Rafal Wojtczuk of McAfee Avert Labs posted an interesting analysis of the “qaaz” exploit for the recent vmsplice vulnerabilities.
Since 2.6.23, it has been possible to prevent applications from mapping low pages (to prevent null pointer dereferencing in the kernel) via the /proc/sys/vm/mmap_min_addr sysctl, which sets the minimum address allowed for such mappings.
So, if you have a recent kernel still affected by the vmsplice issue, try:
echo 65536 > /proc/sys/vm/mmap_min_addr
(If it is not already set, of course).
If using SELinux, the system must be running in enforcing mode.
Note that there was a bug in the mmap_min_addr code until 2.6.24-rc5, although I do not believe it affects mitigation of this particular exploit.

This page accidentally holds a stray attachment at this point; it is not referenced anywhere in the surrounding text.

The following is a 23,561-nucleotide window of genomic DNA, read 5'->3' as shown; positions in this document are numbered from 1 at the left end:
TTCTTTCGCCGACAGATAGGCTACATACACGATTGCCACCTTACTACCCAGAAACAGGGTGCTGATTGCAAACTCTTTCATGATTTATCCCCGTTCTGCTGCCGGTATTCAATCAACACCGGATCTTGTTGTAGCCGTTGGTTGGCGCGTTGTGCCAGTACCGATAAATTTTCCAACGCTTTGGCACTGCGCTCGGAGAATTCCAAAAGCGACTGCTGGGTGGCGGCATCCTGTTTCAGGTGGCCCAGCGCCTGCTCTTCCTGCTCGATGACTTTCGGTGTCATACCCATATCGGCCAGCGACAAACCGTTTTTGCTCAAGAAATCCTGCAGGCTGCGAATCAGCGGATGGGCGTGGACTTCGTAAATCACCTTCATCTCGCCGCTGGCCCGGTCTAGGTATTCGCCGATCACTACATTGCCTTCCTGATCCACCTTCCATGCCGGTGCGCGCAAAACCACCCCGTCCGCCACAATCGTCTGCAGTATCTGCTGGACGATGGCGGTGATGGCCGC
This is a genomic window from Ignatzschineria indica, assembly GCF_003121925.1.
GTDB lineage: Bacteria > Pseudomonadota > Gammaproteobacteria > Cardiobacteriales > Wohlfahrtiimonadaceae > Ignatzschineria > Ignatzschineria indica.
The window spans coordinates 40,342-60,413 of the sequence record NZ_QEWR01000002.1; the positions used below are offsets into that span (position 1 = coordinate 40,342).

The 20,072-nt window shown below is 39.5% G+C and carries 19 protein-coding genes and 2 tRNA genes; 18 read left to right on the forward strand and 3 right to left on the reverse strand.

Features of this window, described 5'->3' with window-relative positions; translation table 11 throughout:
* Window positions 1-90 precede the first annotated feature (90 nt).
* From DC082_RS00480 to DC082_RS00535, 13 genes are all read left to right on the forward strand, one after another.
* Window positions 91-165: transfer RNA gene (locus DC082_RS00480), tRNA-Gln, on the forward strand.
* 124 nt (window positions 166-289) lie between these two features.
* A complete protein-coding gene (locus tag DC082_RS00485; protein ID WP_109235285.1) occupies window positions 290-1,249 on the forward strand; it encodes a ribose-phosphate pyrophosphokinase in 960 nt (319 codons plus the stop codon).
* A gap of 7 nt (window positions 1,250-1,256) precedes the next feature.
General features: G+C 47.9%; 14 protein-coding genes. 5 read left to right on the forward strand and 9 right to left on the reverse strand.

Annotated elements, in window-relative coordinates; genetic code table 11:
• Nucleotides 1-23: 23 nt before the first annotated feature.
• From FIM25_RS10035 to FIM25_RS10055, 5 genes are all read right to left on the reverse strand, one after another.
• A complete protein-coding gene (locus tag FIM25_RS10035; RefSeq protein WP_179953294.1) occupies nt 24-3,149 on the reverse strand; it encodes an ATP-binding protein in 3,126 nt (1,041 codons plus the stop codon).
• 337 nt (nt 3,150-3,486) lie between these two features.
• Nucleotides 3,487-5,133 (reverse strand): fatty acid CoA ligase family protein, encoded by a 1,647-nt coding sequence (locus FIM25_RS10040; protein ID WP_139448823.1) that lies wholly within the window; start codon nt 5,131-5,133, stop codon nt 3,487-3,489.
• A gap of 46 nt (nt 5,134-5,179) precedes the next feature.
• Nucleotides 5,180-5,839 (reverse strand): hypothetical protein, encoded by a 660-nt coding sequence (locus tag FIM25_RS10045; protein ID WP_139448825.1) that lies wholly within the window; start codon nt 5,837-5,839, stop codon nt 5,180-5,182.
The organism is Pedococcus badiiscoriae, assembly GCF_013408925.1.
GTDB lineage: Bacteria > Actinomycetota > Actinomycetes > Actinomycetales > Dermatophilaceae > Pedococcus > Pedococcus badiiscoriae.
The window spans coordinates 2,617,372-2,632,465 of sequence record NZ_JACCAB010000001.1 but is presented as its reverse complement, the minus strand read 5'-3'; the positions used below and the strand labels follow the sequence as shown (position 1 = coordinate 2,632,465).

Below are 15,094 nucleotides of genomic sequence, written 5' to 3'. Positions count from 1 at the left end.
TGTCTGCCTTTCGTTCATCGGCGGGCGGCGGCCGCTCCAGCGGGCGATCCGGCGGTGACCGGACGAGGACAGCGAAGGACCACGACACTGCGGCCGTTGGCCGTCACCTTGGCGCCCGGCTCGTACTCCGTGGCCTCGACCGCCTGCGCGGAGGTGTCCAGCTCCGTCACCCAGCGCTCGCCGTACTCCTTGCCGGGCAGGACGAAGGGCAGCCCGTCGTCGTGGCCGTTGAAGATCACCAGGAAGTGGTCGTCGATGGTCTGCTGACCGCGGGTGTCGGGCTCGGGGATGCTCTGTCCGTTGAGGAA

Generally, it is a good idea to have mmap_min_addr set, although it is disabled by default in the upstream kernel as it can affect a some applications (e.g. users of vm86 mode such as X).
As SELinux is able to selectively enforce the setting via policy, it can be enabled for the general case on recent SELinux systems. If not using SELinux, processes with CAP_SYS_RAWIO are allowed to bypass the setting.